Zamperini did want the message of salvation in Christ to reach as many people as possible. (He told me that during an interview in 2011.) But while the gospel offer is universal, the gospel message is a call to faith in Christ alone for salvation.

During my interview with Zamperini in 2011, he said he was thrilled Hillenbrand included his Christian conversion in her account of his life: “There wouldn’t be a book without it.” And when he remembered the best day of his life, he didn’t mention his liberation from war. Instead, he said, “It was the day I came to Christ.”

It seems clear Jolie has a deep admiration and affection for Zamperini, and wanted to tell his story carefully. In many ways, she did. But by omitting his Christian faith, the filmmaker didn’t just miss one part of his life. She missed the real reason Zamperini was ultimately unbroken.


  • Richard Lewis
    Posted: Mon, 04/11/2016 01:19 pm

    Having read the book, I saw the movie Christmas evening.  I had read some reviews and was disappointed to read that the story of Zamperini's conversion was omitted.  I almost didn't go for that reason ....  But now am pleased that I went, and I highly recommend the movie to you and all of my Christian friends.  Here is why:  This evening I was reading Bonhoeffer's The Cost of Discipleship and was almost stunned to read this statement:  "It is he [Christ] whom the disciple finds as he lifts up his cross."
     With that reading, I began to reflect on the movie as an allegory of the Christian life.  I know, I know, I doubt Jolie had that in mind, and the chronology of Zamperini's life and conversion must, in a certain sense, be inverted to illuminate the allegory, but the power of the (dramtically) central scene near the closing of the movie echoes the reality of Zamperini's life, post-conversion, as expressed in Bonhoeffer's words.  In a sweetly ironic twist, the (now, almost iconic to me) visual symbol of the movie in advertisements is ... well, that of the  disciple lifting his cross.So, yes, see the movie to strenghten your faith.  And don't hesitate to recommend it to those who need a witness to Christ's saving grace.  Then leave it up to the Lord to work in their hearts.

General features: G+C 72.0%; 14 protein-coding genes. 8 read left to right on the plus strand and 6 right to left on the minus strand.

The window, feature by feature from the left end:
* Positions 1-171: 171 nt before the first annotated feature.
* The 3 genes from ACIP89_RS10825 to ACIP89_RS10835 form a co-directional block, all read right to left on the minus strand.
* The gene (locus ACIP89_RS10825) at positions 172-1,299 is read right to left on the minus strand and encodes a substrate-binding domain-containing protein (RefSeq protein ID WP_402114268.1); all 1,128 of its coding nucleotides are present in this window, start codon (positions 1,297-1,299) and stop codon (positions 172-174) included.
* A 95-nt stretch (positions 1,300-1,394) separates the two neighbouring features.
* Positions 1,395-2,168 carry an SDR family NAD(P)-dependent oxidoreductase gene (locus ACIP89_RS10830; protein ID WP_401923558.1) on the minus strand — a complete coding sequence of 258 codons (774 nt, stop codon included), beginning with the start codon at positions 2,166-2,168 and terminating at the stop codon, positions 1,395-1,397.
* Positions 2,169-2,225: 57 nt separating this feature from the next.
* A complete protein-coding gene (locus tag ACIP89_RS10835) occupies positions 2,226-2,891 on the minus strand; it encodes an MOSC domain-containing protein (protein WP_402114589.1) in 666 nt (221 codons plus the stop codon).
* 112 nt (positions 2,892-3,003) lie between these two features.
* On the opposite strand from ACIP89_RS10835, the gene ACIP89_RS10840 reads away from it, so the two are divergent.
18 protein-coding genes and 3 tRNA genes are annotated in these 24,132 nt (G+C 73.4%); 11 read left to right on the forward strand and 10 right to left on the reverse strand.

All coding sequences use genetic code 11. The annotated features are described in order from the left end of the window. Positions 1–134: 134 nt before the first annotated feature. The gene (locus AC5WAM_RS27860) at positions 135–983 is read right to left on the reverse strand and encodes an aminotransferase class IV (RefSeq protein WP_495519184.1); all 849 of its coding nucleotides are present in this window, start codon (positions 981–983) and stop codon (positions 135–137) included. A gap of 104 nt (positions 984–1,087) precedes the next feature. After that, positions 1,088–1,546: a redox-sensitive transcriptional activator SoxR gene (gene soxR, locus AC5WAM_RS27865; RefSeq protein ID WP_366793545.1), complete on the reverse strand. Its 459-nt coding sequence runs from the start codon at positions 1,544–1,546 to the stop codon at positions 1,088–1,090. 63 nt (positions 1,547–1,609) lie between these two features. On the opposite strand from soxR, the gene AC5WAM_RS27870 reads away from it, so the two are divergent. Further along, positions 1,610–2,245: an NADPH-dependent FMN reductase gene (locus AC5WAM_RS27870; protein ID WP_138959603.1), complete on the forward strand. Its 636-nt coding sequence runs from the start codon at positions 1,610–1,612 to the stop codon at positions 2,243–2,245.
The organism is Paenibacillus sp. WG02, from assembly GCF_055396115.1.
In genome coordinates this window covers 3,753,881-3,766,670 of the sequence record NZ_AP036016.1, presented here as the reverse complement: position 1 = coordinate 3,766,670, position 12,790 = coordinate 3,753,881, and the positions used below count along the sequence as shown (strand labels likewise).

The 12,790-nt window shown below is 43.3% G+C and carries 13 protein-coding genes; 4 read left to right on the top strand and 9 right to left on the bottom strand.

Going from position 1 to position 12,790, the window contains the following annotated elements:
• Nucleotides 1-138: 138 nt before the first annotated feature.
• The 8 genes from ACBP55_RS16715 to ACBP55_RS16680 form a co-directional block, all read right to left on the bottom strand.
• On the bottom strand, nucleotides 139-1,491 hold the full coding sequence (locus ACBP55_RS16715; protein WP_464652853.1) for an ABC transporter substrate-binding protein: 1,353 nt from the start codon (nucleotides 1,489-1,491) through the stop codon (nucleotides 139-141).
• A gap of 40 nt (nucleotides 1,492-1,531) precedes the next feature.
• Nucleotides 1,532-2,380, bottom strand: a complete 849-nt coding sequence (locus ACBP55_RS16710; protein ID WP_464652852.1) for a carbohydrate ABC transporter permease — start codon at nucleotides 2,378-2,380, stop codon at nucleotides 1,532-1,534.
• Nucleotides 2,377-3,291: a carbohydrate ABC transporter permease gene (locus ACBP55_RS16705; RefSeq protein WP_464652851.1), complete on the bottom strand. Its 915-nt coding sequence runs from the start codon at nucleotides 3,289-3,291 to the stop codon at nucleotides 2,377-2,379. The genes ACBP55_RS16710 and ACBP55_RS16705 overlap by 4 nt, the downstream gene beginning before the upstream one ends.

• Janet B
    Posted: Mon, 04/11/2016 01:19 pm

    Sounds like someone needs to make a sequel...

  •  Al Lindh's picture
    Al Lindh
    Posted: Mon, 04/11/2016 01:19 pm

    It would be a good thing if a Christian movie maker would produce a sequel about the part of Zambornini's life that Jolie left out - the most important part.

  • tpsands
    Posted: Mon, 04/11/2016 01:19 pm

    I've heard that the partial autobiography Devils at my Heels has more content concerning his conversion and life afterward. That came out in 2009.

  • erick's picture
    Posted: Mon, 04/11/2016 01:19 pm

    I was hoping the true ending would be in the movie.  I am very disappointed.

  • Randall Dimmett
    Posted: Mon, 04/11/2016 01:19 pm

    Yes, I agree:  if saving faith in Jesus Christ is left out of the story, it's missing the biggest event in Zamperini's life.  It may be a good story, but not a great one.

  • TK Wallace
    Posted: Mon, 04/11/2016 01:19 pm

    "Unbroken" is one book you HAVE to read, so incredibly well written, and an incredible story. I like what Hilldebrand said after writing the book - she thought she had reached the pinnacle of her career in "Seabiscuit" - another incredible read by the way - but then she met Louis Zamperini!